Dwayne ''The Rock'' Johnson Supports Native Hawaiians in Their Battle Against a Giant Telescope -- Do They Have a Point?

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The Hollywood superstar Dwayne ''The Rock'' Johnson arrived in Hawaii Wednesday to support the native Hawaiians in their efforts to stop the building of a $1.4 billion telescope project at the top of volcano Mauna Kea.

The actor and former semi-professional wrestler is no stranger to the island. Although he is Samoan, he spent most of his childhood in Hawaii where he attended high school. In addition to that, in an upcoming movie for his production house,  Johnson would portray King Kamehameha the Great, the historical leader who unified the Hawaiian Islands in the 1800s. 

Upon arrival, Johnson exchanged traditional nose-to-nose greetings called honi with protesters. He assured them they had his full support. Later on, he met the elderly leaders to discuss the issue.

Speaking with the journalists, Johnson said that what he saw here was much bigger than a telescope. It was an act of humanity, asserted he, highlighting that the Polynesian people were willing to die to protect their ancient homeland.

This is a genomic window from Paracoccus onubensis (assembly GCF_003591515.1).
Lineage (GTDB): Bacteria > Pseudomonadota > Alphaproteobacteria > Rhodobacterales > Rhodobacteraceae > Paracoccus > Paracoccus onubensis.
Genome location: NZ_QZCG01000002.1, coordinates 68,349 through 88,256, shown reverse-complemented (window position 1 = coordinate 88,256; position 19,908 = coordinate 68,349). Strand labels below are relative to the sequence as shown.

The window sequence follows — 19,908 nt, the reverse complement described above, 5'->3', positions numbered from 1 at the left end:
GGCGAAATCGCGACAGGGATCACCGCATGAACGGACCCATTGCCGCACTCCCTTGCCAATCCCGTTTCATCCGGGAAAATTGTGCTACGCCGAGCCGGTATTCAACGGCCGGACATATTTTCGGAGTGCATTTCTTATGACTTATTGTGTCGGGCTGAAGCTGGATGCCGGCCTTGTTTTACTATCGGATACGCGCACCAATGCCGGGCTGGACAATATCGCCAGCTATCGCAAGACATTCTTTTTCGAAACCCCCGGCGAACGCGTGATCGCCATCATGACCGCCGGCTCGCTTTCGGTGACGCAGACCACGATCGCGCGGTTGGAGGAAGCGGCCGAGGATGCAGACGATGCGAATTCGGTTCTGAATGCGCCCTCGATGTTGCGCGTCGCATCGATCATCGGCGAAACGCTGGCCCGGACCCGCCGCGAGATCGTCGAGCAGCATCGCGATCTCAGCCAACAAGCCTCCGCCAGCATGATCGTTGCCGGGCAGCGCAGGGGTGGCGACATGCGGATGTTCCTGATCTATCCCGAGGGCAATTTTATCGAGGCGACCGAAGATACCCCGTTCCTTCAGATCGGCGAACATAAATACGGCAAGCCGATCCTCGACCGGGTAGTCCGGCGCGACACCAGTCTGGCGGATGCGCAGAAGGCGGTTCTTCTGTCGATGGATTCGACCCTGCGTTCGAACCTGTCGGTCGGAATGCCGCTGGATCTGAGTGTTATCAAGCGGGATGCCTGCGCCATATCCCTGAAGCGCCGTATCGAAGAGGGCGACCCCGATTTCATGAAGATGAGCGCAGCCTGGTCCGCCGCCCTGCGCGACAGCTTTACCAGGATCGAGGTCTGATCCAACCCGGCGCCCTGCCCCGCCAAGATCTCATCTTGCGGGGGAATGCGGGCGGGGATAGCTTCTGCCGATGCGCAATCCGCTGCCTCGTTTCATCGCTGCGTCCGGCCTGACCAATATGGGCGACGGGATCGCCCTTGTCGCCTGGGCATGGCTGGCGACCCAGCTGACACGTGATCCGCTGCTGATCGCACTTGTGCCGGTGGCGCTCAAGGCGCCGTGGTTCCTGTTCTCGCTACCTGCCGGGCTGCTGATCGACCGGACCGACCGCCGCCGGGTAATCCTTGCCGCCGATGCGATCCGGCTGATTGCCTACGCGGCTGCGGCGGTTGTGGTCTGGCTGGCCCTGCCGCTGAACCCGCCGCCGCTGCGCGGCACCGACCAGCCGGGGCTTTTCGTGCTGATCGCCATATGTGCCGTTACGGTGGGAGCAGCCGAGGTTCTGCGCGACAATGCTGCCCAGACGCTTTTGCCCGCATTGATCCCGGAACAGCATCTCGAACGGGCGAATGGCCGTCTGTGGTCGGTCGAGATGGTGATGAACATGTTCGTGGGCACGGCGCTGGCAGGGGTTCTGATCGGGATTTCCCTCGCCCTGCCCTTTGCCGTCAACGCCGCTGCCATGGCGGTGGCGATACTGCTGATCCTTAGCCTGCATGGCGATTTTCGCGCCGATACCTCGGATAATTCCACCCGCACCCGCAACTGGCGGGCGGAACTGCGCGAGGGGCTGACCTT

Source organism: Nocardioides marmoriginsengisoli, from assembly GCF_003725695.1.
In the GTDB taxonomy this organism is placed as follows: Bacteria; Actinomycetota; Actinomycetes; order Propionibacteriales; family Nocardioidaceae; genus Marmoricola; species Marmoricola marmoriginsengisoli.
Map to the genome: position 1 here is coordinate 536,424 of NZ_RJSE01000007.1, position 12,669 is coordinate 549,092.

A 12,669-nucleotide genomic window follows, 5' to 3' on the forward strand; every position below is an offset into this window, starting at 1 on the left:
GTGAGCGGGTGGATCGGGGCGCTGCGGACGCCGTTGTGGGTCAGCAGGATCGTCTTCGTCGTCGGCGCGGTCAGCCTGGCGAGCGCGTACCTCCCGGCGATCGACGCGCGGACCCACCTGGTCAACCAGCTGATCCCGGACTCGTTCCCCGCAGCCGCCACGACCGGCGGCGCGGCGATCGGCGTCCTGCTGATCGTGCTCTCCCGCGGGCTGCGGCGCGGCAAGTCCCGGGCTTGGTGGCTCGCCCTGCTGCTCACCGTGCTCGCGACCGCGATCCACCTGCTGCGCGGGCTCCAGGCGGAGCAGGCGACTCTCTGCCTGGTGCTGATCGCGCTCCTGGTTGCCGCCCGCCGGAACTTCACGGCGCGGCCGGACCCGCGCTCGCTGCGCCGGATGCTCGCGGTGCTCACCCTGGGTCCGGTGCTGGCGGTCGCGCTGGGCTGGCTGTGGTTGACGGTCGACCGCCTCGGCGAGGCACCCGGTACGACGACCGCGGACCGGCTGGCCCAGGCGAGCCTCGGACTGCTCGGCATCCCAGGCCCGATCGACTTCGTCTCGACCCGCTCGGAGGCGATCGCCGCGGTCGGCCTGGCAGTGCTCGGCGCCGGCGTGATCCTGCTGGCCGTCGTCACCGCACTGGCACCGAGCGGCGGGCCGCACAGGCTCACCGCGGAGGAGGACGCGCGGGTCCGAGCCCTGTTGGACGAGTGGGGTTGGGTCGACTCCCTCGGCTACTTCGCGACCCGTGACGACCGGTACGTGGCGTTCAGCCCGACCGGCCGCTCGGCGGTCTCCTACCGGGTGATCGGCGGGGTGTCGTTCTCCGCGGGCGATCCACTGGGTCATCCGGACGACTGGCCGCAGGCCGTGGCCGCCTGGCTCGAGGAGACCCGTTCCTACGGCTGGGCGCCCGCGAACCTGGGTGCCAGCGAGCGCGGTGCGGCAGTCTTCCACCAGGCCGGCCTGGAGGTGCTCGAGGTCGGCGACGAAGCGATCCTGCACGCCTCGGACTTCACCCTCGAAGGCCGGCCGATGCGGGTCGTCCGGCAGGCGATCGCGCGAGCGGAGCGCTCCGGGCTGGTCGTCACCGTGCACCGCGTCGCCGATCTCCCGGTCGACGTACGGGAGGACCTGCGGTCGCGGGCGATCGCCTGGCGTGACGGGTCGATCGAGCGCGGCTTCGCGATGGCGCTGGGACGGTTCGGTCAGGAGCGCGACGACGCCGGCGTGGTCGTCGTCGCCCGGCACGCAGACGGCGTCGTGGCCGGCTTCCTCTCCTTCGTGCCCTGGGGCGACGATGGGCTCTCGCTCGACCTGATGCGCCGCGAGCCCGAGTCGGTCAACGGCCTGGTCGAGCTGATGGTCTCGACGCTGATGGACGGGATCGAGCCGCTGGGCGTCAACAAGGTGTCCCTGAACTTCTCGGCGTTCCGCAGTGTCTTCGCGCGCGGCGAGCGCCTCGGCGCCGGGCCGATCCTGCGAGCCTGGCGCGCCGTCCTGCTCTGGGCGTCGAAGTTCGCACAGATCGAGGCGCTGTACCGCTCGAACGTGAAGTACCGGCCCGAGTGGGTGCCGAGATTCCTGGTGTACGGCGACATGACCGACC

Since mid-July, Hawaii has made it to the news mainly with the ongoing protests against the Thirty Meter Telescope (TMT) project planned for the base of the dormant volcano Mauna Kea. 

The protests have been ongoing since July 15, when the construction works were supposed to start. Protesters blocked the road to the mountain and chained themselves to a gate at the construction site.

The summit offers one of the world's best conditions for astronomy. It already hosts 13 telescopes. The regulatory approval of the TMT was pending for years before getting final approval. It would bring hundreds of jobs for the locals and would boost both the economy and science.

On the other hand, Mauna Kea is considered a sacred place by the native Hawaiians. The mountain is home to numerous cultural resources, historical and burial sites as well as fragile natural resources.

As Kealoha Pisciotta, one of the most active protesters against the building of TMT, the mountain is like a temple for the native people, representing the connection between the creation and the creator.

According to Roy Gal, an associate astronomer at the University of Hawaii, the TMT would allow the scientists to measure the atmospheres of the Earth-size planets for the first time in history. Furthermore, the astronomers would be able to find out whether there is water on those planets.

Led by the University of California, the TMT project is funded by the former co-founders of Intel, the Gordon and Betty Moore Foundation. 

What is your opinion? Do you support or oppose the native Hawaiians in their attempts to stop the building of the 18-story telescope on their sacred land?